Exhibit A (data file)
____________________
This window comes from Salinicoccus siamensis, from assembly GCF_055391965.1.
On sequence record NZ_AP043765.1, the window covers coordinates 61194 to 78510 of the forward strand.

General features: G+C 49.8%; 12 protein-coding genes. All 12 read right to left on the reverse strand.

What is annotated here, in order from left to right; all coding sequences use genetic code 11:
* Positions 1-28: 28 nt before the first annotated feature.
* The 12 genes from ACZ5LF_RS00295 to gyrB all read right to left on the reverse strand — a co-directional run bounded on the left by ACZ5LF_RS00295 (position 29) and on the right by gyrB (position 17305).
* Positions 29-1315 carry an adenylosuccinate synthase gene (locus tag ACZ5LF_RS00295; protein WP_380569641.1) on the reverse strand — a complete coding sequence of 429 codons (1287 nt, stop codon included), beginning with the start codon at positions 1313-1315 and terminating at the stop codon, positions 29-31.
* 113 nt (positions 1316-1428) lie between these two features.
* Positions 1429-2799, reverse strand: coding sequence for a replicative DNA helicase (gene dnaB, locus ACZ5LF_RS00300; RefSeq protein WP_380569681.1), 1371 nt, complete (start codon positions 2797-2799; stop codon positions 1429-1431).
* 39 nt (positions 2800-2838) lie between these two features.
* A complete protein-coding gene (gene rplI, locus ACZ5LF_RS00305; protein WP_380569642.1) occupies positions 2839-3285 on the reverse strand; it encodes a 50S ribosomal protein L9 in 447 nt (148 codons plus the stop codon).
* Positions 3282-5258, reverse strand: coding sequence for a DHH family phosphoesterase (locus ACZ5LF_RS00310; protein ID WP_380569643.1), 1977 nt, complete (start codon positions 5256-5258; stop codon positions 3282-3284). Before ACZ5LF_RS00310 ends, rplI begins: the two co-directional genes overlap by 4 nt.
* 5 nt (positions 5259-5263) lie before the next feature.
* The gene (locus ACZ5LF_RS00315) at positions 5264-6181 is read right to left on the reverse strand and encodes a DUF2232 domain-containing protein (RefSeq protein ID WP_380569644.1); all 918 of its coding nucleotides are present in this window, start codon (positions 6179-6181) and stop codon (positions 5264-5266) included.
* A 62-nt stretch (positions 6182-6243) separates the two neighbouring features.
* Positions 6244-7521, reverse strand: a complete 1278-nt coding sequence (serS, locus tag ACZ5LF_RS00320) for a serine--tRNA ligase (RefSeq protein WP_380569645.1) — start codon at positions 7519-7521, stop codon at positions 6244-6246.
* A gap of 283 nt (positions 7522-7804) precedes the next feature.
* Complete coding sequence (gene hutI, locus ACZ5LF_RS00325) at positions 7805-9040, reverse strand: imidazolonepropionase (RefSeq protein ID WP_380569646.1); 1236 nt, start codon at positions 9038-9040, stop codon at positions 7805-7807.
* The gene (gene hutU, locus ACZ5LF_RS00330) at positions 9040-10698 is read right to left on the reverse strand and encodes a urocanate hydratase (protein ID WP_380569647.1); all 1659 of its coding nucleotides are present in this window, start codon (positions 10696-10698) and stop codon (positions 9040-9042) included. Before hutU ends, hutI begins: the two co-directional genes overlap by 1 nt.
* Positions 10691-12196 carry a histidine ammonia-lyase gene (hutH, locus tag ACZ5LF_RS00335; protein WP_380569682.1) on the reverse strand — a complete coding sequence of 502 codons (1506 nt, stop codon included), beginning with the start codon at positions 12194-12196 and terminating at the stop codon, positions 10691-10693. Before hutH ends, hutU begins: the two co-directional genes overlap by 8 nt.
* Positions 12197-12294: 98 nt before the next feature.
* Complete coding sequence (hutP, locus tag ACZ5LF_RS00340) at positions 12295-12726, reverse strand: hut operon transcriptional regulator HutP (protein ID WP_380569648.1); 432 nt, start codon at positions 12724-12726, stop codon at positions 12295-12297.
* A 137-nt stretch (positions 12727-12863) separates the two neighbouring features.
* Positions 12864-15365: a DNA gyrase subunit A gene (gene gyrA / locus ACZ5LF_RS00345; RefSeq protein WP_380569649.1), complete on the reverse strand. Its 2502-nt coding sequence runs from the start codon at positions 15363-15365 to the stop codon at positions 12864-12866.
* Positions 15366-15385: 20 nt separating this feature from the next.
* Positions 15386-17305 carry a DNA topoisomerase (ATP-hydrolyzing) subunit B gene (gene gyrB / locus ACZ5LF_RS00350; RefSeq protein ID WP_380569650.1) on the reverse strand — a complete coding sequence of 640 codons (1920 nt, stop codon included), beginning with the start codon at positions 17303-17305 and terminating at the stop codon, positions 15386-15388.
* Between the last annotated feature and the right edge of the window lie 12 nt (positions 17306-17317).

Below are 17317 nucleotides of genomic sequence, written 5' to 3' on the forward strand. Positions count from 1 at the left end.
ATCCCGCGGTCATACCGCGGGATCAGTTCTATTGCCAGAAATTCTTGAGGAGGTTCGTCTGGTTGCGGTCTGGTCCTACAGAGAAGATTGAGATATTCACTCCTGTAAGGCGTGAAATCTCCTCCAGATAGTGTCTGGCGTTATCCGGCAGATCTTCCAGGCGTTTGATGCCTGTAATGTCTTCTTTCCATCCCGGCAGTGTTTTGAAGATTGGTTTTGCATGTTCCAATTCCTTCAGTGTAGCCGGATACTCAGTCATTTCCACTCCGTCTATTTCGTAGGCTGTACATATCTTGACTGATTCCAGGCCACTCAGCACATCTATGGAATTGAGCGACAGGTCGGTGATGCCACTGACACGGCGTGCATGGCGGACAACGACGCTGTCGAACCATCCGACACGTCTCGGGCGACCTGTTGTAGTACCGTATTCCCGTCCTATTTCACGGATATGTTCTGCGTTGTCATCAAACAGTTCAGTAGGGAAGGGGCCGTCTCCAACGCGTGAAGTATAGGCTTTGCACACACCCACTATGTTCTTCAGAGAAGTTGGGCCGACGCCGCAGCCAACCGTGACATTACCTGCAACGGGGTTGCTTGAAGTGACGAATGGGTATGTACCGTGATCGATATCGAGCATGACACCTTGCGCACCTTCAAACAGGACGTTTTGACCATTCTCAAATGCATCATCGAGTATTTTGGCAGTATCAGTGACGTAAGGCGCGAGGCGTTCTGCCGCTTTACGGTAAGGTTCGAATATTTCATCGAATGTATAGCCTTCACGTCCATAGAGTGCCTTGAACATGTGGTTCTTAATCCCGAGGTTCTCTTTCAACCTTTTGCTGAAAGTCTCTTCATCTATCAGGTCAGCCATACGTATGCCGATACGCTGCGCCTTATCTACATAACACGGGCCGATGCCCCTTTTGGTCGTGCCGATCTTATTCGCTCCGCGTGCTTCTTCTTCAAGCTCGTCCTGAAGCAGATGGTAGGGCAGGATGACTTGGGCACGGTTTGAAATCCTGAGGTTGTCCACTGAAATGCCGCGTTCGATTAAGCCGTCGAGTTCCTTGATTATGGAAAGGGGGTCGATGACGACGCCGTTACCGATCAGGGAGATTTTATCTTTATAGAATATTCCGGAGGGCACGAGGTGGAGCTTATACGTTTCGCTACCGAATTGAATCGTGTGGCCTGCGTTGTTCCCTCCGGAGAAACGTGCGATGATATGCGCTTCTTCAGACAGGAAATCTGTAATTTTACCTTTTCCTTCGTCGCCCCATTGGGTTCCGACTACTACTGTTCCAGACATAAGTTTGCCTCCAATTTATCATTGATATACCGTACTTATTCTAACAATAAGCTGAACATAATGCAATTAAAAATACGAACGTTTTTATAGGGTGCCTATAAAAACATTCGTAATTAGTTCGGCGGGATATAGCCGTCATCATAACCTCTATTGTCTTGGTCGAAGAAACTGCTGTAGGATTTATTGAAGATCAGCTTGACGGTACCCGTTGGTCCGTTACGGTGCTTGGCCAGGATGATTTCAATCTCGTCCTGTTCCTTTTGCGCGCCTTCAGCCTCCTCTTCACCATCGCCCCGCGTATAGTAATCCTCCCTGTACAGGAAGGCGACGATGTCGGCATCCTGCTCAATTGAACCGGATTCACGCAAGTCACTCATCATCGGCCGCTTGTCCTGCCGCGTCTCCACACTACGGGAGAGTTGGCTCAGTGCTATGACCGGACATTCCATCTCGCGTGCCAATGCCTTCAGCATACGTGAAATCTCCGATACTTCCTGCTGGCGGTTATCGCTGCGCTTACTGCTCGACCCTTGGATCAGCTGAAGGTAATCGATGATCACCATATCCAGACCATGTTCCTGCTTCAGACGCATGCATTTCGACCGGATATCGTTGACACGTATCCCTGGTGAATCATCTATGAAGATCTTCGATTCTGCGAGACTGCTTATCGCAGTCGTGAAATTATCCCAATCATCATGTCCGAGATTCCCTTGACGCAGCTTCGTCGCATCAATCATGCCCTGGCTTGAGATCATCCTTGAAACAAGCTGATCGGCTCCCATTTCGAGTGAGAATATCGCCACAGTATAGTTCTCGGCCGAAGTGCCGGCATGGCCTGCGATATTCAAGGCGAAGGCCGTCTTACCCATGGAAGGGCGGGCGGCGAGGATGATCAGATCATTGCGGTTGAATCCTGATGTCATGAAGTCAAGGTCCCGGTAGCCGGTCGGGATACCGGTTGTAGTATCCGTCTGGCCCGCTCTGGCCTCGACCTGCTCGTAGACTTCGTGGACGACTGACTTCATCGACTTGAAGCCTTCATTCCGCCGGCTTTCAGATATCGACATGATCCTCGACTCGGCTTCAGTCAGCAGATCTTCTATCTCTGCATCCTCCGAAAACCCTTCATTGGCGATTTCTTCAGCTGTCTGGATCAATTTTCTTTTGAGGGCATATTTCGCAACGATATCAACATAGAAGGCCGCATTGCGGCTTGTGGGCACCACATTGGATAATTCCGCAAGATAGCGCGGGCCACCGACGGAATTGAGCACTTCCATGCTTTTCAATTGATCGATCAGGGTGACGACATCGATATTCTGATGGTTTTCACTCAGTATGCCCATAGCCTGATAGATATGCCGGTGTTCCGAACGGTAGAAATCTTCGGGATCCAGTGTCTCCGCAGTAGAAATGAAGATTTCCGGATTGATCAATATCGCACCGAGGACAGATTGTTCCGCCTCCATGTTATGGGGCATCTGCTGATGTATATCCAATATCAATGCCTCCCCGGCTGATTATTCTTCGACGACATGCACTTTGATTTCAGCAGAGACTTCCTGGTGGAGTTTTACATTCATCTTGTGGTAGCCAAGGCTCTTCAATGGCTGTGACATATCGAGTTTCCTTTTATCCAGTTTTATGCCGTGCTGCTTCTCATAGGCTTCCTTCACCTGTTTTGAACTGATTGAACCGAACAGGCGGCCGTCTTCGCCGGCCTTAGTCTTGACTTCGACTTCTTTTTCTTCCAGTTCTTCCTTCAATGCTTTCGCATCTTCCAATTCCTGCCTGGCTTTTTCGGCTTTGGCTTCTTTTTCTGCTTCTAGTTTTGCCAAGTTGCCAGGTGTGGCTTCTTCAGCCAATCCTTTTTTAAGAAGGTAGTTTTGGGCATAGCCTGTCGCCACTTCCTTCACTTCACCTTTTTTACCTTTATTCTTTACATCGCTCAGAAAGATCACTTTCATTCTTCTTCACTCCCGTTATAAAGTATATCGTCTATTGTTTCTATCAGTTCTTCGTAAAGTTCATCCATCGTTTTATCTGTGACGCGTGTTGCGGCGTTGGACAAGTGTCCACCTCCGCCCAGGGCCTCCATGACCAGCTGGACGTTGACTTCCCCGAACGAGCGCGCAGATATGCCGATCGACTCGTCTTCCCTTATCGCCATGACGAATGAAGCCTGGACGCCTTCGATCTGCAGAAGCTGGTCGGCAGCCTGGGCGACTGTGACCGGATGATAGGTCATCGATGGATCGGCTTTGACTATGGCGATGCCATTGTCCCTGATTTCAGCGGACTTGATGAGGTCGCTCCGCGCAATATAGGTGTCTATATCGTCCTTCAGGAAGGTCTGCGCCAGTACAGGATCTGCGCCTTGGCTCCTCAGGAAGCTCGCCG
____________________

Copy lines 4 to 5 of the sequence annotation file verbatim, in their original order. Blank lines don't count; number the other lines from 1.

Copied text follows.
What is annotated here, in order from left to right; all coding sequences use genetic code 11:
* Positions 1-28: 28 nt before the first annotated feature.